Symbiotic architecture
von Thomas Edelmann | Aug 25, 2011

It was in 1847that the Kunsthalle Bremen started constructing the first building at its current location, which had been designed by Lüder Rutenberg. It opened in 1849. "Bremen is one of the few cities that have preserved their city wall in its entirety," notes architect Karl Hufnagel of Hufnagel Pütz Rafaelian in Berlin. His firm, known for high-profile projects such as the new Gemäldegalerie, an art museum, in Leipzig, prevailed in a two-stage competition that received 351 entries. Not without justification, Wulf Herzogenrath, Director of the Kunsthalle, one of the oldest art museums established upon a private citizens' initiative, says that the intervention is more than just an expansion. Rather, he claims the existing 19th-century buildings and the newly added east and west wings form a completely new Kunsthalle Bremen. After all, the art museum does now have a third more space. "We have touched everything", says Gerhard Harder, Board member and construction officer at the Kunstverein in Bremen. "Touched everything" is supposed to mean that although the existing buildings were not gutted, the building services in particular had to be fundamentally updated. Thus in the new Kunsthalle there are no visible switches or equipment that could detract from or obstruct the view of the artworks.

The art museum in Bremen owns a significant collection of works and so goes beyond simply organizing temporary exhibitions with exhibits on loan from all over the world. That said, by loaning out its own works to museums in 18 German cities during the construction period, Bremen has secured for itself good loan conditions for the future, now considered "noble guests". From the very beginning the Kunsthalle has not been supported by the state or the city, and neither by a prince or an individual private collector, but the Kunstverein in Bremen. And now with over 7,000, the art association even has more members than the Bremen Social Democrats, who have governed continuously in the city state since 1945, as Herzogenrath proudly commented in an interview.

On the opening weekend the new Kunsthalle opened its doors to largely empty rooms. Works that have already been shown include "Künstlerbeiträge in der Gebäudearchitektur", a series of artists' works installed in the architecture, such as the transparent installation "Above – Between – Below" by James Turrell, which is spread over three floors and "A Hole in the Wall" by Wolfgang Hainke, which features a shaft that "swallows" of all kinds memorabilia thrown in by visitors, never to release them, as they slowly but surely pile up in an inaccessible room between the old and new buildings.

A great many people attended the free viewing of the new museum on Saturday; not only the art-minded citizens of Bremen, recognizable by their clothing and disposition, but many wearing the green home colors of the Werder soccer team too. Museum in the morning, Weserstadion in the afternoon (to watch the eventful game between Werder and Freiburg, which Werder won 5:3). Museum expansions and new builds haven't exactly got an easy time of it in Germany at the moment; Bremen too had to use its imagination and find patrons to be able to complete the renovation work on the Kunsthalle. Not only the federal government and the City of Bremen are each shouldering a third of the estimated total cost of €30 million, but also the private Bremen-based sponsors Karin and Uwe Hollweg and the families of Friedrich and Peter Lürßen. The Kunstverein intends to take out a mortgage to finance the unexpected extra costs totaling around €7 million. The existing buildings were already partially renovated between 1996 and 1998 by Bremen-based architect Wolfgang Dahms. This was when Herzogenrath had new media rooms created on the top story, for John Cage's installation "Essay" amongst other works. A characteristic oval was also installed, which had opened the foyer upwards but was removed again in the course of the recent work. The previous renovations remained piecemeal, owing to a lack of funds. But as the exhibition team headed by Herzogenrath continued to attract increasing numbers of visitors to Bremen with their highly successful activities, the security technology and climate control systems at the museum were simply no longer able to keep pace.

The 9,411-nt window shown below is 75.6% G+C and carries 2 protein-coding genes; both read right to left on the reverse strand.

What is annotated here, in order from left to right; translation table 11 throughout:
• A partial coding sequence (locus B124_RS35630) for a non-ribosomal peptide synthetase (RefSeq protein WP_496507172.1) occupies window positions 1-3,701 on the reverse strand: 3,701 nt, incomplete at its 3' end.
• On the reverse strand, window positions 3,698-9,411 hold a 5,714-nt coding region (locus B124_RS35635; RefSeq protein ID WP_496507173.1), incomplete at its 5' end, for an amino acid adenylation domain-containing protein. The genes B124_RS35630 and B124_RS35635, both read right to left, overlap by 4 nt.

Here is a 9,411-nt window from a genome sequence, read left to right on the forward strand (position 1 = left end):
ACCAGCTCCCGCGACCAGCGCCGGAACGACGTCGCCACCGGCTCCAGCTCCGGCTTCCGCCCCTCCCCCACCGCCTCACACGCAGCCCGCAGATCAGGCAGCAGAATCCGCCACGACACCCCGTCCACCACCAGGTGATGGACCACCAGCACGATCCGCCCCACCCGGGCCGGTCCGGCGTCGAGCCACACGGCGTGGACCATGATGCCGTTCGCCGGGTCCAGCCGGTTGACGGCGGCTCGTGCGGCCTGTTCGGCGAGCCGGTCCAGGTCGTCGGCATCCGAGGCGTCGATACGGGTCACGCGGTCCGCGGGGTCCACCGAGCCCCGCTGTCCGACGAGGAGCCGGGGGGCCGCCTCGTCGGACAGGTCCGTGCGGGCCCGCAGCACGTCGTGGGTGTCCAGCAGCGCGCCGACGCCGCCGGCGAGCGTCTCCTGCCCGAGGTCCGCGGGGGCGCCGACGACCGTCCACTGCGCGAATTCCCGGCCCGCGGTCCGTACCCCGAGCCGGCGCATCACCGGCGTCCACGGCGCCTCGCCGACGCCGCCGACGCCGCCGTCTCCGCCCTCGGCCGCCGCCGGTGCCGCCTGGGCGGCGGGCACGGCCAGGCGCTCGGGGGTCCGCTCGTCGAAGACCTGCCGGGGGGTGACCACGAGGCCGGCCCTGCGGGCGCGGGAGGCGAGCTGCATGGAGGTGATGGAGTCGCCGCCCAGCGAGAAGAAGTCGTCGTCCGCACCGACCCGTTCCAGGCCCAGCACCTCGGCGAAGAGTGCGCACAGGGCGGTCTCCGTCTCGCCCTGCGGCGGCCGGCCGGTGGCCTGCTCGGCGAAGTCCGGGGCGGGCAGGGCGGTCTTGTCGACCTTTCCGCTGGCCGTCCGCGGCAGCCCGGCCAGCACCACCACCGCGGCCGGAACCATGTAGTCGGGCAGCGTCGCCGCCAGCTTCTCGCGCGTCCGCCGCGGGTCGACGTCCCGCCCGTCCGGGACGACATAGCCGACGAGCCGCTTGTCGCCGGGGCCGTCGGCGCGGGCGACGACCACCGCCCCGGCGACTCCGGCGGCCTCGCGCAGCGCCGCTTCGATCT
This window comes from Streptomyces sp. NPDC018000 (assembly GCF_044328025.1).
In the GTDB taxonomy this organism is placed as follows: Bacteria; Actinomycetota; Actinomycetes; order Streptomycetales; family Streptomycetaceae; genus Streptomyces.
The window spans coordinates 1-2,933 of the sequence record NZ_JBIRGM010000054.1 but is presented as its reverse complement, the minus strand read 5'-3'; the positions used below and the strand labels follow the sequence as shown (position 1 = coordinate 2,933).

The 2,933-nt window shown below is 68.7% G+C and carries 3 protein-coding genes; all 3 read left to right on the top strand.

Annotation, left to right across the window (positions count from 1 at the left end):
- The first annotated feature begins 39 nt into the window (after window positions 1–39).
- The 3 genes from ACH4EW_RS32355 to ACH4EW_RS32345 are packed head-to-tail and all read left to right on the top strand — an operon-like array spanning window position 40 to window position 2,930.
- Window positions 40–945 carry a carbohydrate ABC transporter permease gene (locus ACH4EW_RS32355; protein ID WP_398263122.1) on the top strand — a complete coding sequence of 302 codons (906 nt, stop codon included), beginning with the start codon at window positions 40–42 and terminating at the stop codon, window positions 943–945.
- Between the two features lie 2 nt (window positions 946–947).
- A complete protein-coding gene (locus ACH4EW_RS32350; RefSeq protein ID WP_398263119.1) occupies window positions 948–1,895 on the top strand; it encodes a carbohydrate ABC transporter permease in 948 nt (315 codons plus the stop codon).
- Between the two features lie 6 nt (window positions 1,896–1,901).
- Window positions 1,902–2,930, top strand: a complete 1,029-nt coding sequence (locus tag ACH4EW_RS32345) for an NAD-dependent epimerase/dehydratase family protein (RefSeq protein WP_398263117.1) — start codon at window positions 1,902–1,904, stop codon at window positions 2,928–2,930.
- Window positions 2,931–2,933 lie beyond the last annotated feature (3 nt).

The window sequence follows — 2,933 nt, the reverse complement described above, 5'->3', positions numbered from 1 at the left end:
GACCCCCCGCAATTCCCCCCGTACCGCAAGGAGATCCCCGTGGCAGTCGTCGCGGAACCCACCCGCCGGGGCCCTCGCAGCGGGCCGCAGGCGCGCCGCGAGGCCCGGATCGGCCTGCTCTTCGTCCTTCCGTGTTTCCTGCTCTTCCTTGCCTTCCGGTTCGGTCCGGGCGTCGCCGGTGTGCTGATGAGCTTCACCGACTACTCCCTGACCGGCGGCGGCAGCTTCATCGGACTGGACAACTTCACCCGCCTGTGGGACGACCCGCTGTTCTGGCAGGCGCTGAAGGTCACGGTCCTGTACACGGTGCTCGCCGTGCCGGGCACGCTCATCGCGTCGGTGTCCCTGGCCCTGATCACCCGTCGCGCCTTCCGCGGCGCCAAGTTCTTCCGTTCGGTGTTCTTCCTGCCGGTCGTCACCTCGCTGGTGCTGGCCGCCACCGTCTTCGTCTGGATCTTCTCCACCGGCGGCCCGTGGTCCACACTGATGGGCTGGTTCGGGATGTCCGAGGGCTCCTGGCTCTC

Yet building works were always an adventure for Kunsthalle Bremen. Indeed, the Berlin-based architect Werner Düttmann and his clients in Bremen racked their brains over an extension building for seven whole years. It needed to offer plenty of space but remain as unobtrusive as possible and certainly not be an eyesore in the surrounding landscaped park. Düttmann revised his winning competition entry for "a flat building whose structure responds to the topography" twice and initially shifted his extension building from the south to the west. It was later realized as a cube annexed on the east side, sunk into the sloping ground so as not to stand out, but then clad with red bricks after all, which provided a sharp contrast to the yellow sandstone of the original buildings. The large lecture hall was located in the basement. In 1982 the extension building won the Association of German Architects Award (BDA), with the jury commenting: "it does not compete with an inappropriate claim to originality with the architectural pathos of the old main building". The building was demolished in 2009.